William taught in the South as a Professor
William Edward Burghardt Du Bois, born a free black man on February 23, 1868, in Great Barrington, Mass. three years after the Civil War.His father (white man) died shortly after he was born.Du Bois was of French/Dutch & African decent and grew-up with middle-class values of that time – believing that "all who were willing to work could easily earn a living" he was noted to say.Du Bois was encouraged by his High School principal, Frank Hosmer, to take up; algebra, geometry, Latin and Greek.Subjects that a few black males of his day, not even those of his privileged background did or even for that matter luckily enough to do.Later on he wrote, "If Hosmer had been another sort of man, with definite ideas as to a Negro's place."He graduated from Fisk University, then to Harvard (his dream) and received an undergraduate degree in 1890, a Masters in 1891 and received his PH. D. in 1895.He was born in the North but taught in the South as a Professor of Sociology at the Atlanta University from 1897 to 1810 and then from 1934 to 1944 and also Wiberforce University.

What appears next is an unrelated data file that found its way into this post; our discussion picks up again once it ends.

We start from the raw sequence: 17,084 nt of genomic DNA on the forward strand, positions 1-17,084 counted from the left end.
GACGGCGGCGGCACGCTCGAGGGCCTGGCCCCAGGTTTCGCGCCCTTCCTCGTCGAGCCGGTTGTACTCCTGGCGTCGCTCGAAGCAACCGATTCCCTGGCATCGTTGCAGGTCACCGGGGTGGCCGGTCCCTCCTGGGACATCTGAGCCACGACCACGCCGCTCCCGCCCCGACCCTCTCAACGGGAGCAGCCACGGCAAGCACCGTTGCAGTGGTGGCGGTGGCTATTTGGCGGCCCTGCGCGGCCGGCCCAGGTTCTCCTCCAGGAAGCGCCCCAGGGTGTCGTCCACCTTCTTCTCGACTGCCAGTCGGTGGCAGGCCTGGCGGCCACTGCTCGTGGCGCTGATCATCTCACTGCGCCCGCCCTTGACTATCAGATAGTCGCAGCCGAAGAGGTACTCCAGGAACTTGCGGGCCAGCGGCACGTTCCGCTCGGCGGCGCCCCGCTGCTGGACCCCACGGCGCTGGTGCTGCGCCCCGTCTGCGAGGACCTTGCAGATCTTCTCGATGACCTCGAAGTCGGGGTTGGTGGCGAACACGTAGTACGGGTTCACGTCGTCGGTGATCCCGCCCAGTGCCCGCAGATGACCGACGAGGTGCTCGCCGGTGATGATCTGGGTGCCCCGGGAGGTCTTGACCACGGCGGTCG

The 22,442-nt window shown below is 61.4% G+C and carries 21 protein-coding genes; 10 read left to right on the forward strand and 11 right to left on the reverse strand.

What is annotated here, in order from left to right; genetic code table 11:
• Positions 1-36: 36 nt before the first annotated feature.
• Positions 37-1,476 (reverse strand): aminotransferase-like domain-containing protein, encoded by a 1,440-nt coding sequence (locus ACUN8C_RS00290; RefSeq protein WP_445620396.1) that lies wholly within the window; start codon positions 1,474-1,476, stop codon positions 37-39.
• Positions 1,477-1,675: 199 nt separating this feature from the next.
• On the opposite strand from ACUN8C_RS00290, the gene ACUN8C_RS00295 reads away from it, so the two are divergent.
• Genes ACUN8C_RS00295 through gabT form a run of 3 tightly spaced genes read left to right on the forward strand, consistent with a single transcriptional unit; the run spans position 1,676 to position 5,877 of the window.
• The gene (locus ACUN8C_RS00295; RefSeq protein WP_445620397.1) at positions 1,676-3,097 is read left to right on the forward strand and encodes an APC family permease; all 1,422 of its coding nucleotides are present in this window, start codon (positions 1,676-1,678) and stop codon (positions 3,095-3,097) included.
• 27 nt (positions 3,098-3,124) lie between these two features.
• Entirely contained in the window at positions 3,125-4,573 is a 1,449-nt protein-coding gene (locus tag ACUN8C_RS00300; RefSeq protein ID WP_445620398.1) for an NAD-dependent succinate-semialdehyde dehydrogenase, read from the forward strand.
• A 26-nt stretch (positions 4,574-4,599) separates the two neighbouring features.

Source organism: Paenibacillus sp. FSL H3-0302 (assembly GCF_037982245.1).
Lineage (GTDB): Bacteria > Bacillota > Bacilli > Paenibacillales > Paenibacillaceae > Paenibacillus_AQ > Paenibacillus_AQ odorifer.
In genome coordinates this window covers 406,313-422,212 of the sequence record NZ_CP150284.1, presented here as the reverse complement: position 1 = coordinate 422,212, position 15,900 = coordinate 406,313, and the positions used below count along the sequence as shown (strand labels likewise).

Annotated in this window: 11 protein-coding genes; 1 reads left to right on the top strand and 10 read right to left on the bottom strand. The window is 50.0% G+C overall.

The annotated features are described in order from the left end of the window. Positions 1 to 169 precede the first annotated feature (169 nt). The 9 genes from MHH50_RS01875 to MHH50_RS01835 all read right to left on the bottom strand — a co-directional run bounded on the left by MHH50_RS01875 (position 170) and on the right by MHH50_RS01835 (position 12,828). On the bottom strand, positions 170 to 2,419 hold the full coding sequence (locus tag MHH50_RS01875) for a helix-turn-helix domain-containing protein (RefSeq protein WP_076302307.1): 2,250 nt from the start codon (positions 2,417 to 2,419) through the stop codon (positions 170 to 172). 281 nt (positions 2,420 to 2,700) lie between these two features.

Founder of the National Association for the Advancement of Colored People (NAACP) and he was the editor of the monthly magazine,'The Crisis'.He resigned in 1934, over a dispute of organizational policy and direction.His belief that the depression dictated a shift from the organization, stressing on legal rights and integration to now emphasizing on the black economic advancement, even if it meant'accepting' temporarily segregation. He was so furious about the direction this organization was heading.He then returned in 1944 to head the research department on collecting and disseminatingdata on Africans and their Diasporaand putting issues that are affecting them before the World Community.Old disputes began again and he was dismissed in 1948.
In 1950, he was drawn the leftist